Have I Got A Good Job Or What?
Clearly, the math folks have the last laugh: rated number one, they get the money, the working conditions and no stress:
She [Jennifer Courter] telecommutes from her home and rarely works overtime or feels stressed out. “Problem-solving involves a lot of thinking,” says Ms. Courter. “I find that calming.”
Astute readers might be guessing some of the ways this study may be less useful to folks thinking about switching careers than one might hope…but this kind of silliness is typical post holiday, pre-spring recreation in the news business.
(The worst, jobs, by the way, are what you would expect: low paid, physically demanding and dangerous. The three at the bottom of the 200 entry list are taxi driver, dairy farmer, and, dead last, lumberjack. Break into song here if you must.)
And anyway, finding out about a list like this leads directly to the inevitable question: how does your own daily grind rate?
For me, it depends on how I think of myself. If I call myself a historian — and why not, with two books of history of science/culture out and one more coming this June — then I’m in clover, baby. Historians, whose capsule job description reads, “analyzes and records historical information from a specific era or according to a particular area of expertise,”rank seventh on the list of desirable jobs, one ahead of sociologists (hah! take that, sister-in-law!)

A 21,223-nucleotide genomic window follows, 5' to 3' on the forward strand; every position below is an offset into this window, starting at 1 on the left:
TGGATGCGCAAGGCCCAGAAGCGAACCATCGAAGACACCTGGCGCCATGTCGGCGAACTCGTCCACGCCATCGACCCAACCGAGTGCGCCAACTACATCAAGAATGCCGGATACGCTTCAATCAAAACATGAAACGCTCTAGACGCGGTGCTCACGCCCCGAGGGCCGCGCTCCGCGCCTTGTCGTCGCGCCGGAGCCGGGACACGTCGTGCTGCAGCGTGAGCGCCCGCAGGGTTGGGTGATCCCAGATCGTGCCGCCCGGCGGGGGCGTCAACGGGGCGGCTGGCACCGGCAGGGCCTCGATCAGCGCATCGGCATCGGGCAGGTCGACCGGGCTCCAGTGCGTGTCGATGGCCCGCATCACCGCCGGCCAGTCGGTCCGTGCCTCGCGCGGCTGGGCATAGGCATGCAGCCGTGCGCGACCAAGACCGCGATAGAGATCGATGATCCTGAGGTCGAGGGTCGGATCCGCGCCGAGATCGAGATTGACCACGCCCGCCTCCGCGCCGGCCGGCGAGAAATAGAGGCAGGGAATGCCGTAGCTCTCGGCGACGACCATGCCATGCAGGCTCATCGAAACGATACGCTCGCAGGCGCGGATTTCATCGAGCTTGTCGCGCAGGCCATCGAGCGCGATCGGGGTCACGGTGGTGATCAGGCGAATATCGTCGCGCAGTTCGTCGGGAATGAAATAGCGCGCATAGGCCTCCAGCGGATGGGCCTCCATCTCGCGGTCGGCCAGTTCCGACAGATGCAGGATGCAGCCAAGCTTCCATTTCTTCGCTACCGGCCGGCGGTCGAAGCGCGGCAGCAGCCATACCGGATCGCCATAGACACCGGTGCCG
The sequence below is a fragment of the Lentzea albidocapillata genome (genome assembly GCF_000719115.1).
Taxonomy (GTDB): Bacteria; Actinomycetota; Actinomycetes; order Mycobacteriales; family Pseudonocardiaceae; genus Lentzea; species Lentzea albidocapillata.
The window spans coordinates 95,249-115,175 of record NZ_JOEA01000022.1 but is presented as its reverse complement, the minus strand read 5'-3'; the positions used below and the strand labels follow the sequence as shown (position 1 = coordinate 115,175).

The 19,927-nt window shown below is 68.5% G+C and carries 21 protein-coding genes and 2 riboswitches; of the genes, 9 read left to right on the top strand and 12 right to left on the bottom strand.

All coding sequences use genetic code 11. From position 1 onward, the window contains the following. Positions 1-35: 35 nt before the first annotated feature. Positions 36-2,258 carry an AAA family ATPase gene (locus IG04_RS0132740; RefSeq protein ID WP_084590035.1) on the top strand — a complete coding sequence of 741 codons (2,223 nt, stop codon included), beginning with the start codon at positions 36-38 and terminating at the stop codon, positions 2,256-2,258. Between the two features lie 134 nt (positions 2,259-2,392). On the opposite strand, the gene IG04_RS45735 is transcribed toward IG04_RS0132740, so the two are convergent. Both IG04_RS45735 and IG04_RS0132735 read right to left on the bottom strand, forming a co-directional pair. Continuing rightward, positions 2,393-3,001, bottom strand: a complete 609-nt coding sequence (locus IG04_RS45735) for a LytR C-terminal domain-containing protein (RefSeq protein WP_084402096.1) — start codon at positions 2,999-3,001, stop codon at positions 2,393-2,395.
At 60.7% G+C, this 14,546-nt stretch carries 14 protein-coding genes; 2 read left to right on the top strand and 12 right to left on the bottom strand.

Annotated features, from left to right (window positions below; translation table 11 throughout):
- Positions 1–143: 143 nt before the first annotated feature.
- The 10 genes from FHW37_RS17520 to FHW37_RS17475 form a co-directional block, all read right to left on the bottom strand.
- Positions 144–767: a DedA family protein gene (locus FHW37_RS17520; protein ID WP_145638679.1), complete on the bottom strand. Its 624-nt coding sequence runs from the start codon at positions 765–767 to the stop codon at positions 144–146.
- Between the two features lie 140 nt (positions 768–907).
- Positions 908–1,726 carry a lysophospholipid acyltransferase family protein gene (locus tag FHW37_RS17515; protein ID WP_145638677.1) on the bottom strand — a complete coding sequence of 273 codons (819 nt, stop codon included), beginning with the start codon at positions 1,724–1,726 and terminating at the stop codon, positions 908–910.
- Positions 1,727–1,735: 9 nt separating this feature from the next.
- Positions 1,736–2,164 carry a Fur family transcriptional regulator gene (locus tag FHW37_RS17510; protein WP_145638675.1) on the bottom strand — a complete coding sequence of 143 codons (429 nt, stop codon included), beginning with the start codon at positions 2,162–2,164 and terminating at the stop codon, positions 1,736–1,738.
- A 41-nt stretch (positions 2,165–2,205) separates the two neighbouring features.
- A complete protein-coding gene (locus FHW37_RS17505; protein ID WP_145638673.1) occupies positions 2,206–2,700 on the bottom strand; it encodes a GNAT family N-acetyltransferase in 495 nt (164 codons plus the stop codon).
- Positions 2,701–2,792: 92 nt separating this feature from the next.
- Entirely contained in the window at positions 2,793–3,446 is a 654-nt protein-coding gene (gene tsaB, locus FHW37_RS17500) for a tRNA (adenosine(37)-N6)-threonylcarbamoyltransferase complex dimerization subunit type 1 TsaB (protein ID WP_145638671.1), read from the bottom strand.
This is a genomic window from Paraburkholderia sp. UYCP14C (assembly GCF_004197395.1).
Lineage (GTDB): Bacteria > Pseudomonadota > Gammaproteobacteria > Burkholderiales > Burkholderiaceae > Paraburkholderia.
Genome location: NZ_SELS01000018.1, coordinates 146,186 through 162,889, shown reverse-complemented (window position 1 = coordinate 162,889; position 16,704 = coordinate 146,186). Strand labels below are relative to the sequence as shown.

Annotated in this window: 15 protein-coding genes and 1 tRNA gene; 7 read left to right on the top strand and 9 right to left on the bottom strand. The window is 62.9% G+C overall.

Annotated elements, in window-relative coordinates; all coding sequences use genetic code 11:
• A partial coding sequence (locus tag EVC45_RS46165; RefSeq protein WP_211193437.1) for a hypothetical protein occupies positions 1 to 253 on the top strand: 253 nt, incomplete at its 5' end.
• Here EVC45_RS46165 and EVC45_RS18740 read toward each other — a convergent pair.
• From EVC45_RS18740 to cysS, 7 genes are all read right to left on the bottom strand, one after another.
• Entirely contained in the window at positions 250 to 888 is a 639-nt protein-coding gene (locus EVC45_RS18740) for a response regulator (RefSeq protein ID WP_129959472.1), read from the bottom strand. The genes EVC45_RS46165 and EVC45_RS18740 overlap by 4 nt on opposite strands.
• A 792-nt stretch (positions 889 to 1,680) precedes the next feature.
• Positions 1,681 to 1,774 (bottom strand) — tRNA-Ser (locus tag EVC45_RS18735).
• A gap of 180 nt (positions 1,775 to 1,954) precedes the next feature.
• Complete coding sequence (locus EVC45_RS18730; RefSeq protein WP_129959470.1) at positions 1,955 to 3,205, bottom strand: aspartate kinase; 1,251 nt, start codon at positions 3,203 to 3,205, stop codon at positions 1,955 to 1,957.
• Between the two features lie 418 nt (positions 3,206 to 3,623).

That it is one behind computer systems analyst takes me down a peg, I guess, and my biologist friends will condescend from their perch at number four. (Though this description seems a little limiting: “Studies the relationship of plants and animals to their environment.”)
Still, in my guise as historian, I hold bragging rights over eleventh ranked economists (so, Brad DeLong. You might be a sought after authority, a player in national policy making and an utterly dauntingly prolific blogger, but I like my job better…or something); philosophers at number twelve, (Hilary Putnam respectfully disagrees, and provides a quite telling data point to the contrary); and at thirteen, physicists, (so Sean Carroll, are you just going to sit their and take it?)
All well and good, until I decide to think of myself as an author, dragging in at 93.
(And as a lagniappe — what do you make of the fact that clergy come in at 70, one behind federal judges at 69? Hanging out their between God and man carries some stress, I guess.)
Much nonesense. Fun on a holiday morning. Now for the French Freedom Toast.*
*Just a little trip down memory lane here to remind us of how wonderful it is to trade idiocy for at least the possibility of engaged intelligence, starting tomorrow at noon.
Image: Paul Signac, “Le Démolisseur,” 1897-1899.Explore posts in the same categories: journalism, random humor